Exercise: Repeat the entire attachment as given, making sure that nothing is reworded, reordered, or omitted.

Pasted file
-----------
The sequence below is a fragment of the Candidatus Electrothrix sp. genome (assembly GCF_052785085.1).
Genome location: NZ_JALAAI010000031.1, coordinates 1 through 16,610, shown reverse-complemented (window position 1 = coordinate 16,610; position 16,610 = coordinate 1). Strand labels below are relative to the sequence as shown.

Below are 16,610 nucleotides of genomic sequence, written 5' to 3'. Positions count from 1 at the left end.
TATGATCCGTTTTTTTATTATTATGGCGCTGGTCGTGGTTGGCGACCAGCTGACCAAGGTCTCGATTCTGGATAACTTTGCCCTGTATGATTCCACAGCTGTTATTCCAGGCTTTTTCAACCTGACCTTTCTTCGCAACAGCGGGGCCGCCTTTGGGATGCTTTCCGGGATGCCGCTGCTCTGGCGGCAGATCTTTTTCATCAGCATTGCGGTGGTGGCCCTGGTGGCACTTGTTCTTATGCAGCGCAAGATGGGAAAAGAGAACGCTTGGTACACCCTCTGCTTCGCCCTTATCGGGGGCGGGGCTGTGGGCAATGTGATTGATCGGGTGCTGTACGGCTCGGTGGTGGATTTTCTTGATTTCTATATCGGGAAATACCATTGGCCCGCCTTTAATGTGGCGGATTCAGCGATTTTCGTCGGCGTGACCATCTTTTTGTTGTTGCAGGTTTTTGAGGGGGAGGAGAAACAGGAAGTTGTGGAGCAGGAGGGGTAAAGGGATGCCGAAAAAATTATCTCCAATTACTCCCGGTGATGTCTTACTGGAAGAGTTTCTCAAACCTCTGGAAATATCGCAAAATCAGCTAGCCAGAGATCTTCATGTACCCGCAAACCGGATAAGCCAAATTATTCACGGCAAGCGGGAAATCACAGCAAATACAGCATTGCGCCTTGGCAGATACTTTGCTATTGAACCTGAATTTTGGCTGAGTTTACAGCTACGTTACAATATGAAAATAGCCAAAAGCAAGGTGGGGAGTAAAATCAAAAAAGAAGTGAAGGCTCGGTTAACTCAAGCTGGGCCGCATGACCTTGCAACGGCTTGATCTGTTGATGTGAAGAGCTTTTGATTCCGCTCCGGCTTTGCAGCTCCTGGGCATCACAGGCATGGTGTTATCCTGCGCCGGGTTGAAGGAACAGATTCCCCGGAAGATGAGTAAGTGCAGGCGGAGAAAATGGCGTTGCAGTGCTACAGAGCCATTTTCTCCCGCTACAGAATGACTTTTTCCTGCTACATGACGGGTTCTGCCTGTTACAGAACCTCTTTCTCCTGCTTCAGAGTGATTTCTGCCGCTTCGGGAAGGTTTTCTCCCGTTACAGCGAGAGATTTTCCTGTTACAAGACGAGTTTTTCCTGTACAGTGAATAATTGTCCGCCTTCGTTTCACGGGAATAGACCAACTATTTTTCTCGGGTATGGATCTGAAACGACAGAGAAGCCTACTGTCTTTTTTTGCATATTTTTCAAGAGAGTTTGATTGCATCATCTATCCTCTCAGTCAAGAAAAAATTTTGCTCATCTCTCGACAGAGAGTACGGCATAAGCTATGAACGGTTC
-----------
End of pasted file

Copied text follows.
The sequence below is a fragment of the Candidatus Electrothrix sp. genome (assembly GCF_052785085.1).
Genome location: NZ_JALAAI010000031.1, coordinates 1 through 16,610, shown reverse-complemented (window position 1 = coordinate 16,610; position 16,610 = coordinate 1). Strand labels below are relative to the sequence as shown.

Below are 16,610 nucleotides of genomic sequence, written 5' to 3'. Positions count from 1 at the left end.
TATGATCCGTTTTTTTATTATTATGGCGCTGGTCGTGGTTGGCGACCAGCTGACCAAGGTCTCGATTCTGGATAACTTTGCCCTGTATGATTCCACAGCTGTTATTCCAGGCTTTTTCAACCTGACCTTTCTTCGCAACAGCGGGGCCGCCTTTGGGATGCTTTCCGGGATGCCGCTGCTCTGGCGGCAGATCTTTTTCATCAGCATTGCGGTGGTGGCCCTGGTGGCACTTGTTCTTATGCAGCGCAAGATGGGAAAAGAGAACGCTTGGTACACCCTCTGCTTCGCCCTTATCGGGGGCGGGGCTGTGGGCAATGTGATTGATCGGGTGCTGTACGGCTCGGTGGTGGATTTTCTTGATTTCTATATCGGGAAATACCATTGGCCCGCCTTTAATGTGGCGGATTCAGCGATTTTCGTCGGCGTGACCATCTTTTTGTTGTTGCAGGTTTTTGAGGGGGAGGAGAAACAGGAAGTTGTGGAGCAGGAGGGGTAAAGGGATGCCGAAAAAATTATCTCCAATTACTCCCGGTGATGTCTTACTGGAAGAGTTTCTCAAACCTCTGGAAATATCGCAAAATCAGCTAGCCAGAGATCTTCATGTACCCGCAAACCGGATAAGCCAAATTATTCACGGCAAGCGGGAAATCACAGCAAATACAGCATTGCGCCTTGGCAGATACTTTGCTATTGAACCTGAATTTTGGCTGAGTTTACAGCTACGTTACAATATGAAAATAGCCAAAAGCAAGGTGGGGAGTAAAATCAAAAAAGAAGTGAAGGCTCGGTTAACTCAAGCTGGGCCGCATGACCTTGCAACGGCTTGATCTGTTGATGTGAAGAGCTTTTGATTCCGCTCCGGCTTTGCAGCTCCTGGGCATCACAGGCATGGTGTTATCCTGCGCCGGGTTGAAGGAACAGATTCCCCGGAAGATGAGTAAGTGCAGGCGGAGAAAATGGCGTTGCAGTGCTACAGAGCCATTTTCTCCCGCTACAGAATGACTTTTTCCTGCTACATGACGGGTTCTGCCTGTTACAGAACCTCTTTCTCCTGCTTCAGAGTGATTTCTGCCGCTTCGGGAAGGTTTTCTCCCGTTACAGCGAGAGATTTTCCTGTTACAAGACGAGTTTTTCCTGTACAGTGAATAATTGTCCGCCTTCGTTTCACGGGAATAGACCAACTATTTTTCTCGGGTATGGATCTGAAACGACAGAGAAGCCTACTGTCTTTTTTTGCATATTTTTCAAGAGAGTTTGATTGCATCATCTATCCTCTCAGTCAAGAAAAAATTTTGCTCATCTCTCGACAGAGAGTACGGCATAAGCTATGAACGGTTC